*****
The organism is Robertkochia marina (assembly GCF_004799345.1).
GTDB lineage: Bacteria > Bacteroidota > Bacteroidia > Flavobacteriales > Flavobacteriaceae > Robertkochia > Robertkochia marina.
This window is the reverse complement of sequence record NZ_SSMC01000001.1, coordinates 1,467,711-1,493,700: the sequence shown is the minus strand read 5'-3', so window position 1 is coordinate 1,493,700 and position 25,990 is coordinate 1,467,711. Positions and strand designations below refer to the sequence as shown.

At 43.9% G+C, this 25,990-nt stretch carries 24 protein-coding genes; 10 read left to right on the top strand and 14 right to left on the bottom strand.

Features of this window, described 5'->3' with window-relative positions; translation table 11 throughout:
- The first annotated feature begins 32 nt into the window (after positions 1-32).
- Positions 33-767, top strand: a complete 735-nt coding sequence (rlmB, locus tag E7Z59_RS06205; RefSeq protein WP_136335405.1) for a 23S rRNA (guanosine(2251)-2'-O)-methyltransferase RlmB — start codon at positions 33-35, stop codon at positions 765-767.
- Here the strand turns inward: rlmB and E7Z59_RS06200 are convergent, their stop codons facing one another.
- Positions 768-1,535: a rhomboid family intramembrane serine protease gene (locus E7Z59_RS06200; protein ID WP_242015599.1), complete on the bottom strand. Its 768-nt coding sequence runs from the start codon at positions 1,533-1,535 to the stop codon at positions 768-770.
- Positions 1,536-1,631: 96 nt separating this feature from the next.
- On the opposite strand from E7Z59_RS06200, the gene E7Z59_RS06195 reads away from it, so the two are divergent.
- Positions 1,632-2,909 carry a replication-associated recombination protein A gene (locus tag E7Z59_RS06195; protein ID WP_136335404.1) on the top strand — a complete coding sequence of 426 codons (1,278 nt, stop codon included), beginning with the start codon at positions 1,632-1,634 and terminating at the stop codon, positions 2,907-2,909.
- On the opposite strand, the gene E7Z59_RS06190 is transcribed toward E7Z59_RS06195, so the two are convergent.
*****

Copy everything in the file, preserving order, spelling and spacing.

The organism is Robertkochia marina (assembly GCF_004799345.1).
GTDB lineage: Bacteria > Bacteroidota > Bacteroidia > Flavobacteriales > Flavobacteriaceae > Robertkochia > Robertkochia marina.
This window is the reverse complement of sequence record NZ_SSMC01000001.1, coordinates 1,467,711-1,493,700: the sequence shown is the minus strand read 5'-3', so window position 1 is coordinate 1,493,700 and position 25,990 is coordinate 1,467,711. Positions and strand designations below refer to the sequence as shown.

At 43.9% G+C, this 25,990-nt stretch carries 24 protein-coding genes; 10 read left to right on the top strand and 14 right to left on the bottom strand.

Features of this window, described 5'->3' with window-relative positions; translation table 11 throughout:
- The first annotated feature begins 32 nt into the window (after positions 1-32).
- Positions 33-767, top strand: a complete 735-nt coding sequence (rlmB, locus tag E7Z59_RS06205; RefSeq protein WP_136335405.1) for a 23S rRNA (guanosine(2251)-2'-O)-methyltransferase RlmB — start codon at positions 33-35, stop codon at positions 765-767.
- Here the strand turns inward: rlmB and E7Z59_RS06200 are convergent, their stop codons facing one another.
- Positions 768-1,535: a rhomboid family intramembrane serine protease gene (locus E7Z59_RS06200; protein ID WP_242015599.1), complete on the bottom strand. Its 768-nt coding sequence runs from the start codon at positions 1,533-1,535 to the stop codon at positions 768-770.
- Positions 1,536-1,631: 96 nt separating this feature from the next.
- On the opposite strand from E7Z59_RS06200, the gene E7Z59_RS06195 reads away from it, so the two are divergent.
- Positions 1,632-2,909 carry a replication-associated recombination protein A gene (locus tag E7Z59_RS06195; protein ID WP_136335404.1) on the top strand — a complete coding sequence of 426 codons (1,278 nt, stop codon included), beginning with the start codon at positions 1,632-1,634 and terminating at the stop codon, positions 2,907-2,909.
- On the opposite strand, the gene E7Z59_RS06190 is transcribed toward E7Z59_RS06195, so the two are convergent.